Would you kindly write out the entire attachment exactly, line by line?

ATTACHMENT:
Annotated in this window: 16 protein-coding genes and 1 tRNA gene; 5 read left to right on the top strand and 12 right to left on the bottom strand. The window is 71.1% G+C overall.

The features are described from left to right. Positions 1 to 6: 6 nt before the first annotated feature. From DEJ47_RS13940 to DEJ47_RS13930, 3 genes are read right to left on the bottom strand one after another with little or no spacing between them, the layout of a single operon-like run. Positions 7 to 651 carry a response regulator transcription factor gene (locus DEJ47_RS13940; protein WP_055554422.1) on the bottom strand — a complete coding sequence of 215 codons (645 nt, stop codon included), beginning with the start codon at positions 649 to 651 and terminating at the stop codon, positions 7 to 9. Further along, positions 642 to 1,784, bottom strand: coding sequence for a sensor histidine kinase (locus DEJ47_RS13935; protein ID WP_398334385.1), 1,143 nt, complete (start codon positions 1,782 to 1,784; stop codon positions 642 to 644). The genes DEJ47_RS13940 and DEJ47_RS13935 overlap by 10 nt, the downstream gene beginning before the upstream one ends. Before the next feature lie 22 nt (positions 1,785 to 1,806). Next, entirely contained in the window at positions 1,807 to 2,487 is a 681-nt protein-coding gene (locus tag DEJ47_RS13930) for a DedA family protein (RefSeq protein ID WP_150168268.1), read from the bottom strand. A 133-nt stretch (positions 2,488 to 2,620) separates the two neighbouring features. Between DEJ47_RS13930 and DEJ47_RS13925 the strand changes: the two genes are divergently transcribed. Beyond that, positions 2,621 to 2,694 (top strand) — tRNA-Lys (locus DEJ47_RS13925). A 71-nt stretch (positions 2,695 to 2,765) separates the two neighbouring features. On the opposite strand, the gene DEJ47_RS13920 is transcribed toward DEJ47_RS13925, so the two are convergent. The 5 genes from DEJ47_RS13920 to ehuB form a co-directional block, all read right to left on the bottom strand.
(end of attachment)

Annotated in this window: 16 protein-coding genes and 1 tRNA gene; 5 read left to right on the top strand and 12 right to left on the bottom strand. The window is 71.1% G+C overall.

The features are described from left to right. Positions 1 to 6: 6 nt before the first annotated feature. From DEJ47_RS13940 to DEJ47_RS13930, 3 genes are read right to left on the bottom strand one after another with little or no spacing between them, the layout of a single operon-like run. Positions 7 to 651 carry a response regulator transcription factor gene (locus DEJ47_RS13940; protein WP_055554422.1) on the bottom strand — a complete coding sequence of 215 codons (645 nt, stop codon included), beginning with the start codon at positions 649 to 651 and terminating at the stop codon, positions 7 to 9. Further along, positions 642 to 1,784, bottom strand: coding sequence for a sensor histidine kinase (locus DEJ47_RS13935; protein ID WP_398334385.1), 1,143 nt, complete (start codon positions 1,782 to 1,784; stop codon positions 642 to 644). The genes DEJ47_RS13940 and DEJ47_RS13935 overlap by 10 nt, the downstream gene beginning before the upstream one ends. Before the next feature lie 22 nt (positions 1,785 to 1,806). Next, entirely contained in the window at positions 1,807 to 2,487 is a 681-nt protein-coding gene (locus tag DEJ47_RS13930) for a DedA family protein (RefSeq protein ID WP_150168268.1), read from the bottom strand. A 133-nt stretch (positions 2,488 to 2,620) separates the two neighbouring features. Between DEJ47_RS13930 and DEJ47_RS13925 the strand changes: the two genes are divergently transcribed. Beyond that, positions 2,621 to 2,694 (top strand) — tRNA-Lys (locus DEJ47_RS13925). A 71-nt stretch (positions 2,695 to 2,765) separates the two neighbouring features. On the opposite strand, the gene DEJ47_RS13920 is transcribed toward DEJ47_RS13925, so the two are convergent. The 5 genes from DEJ47_RS13920 to ehuB form a co-directional block, all read right to left on the bottom strand.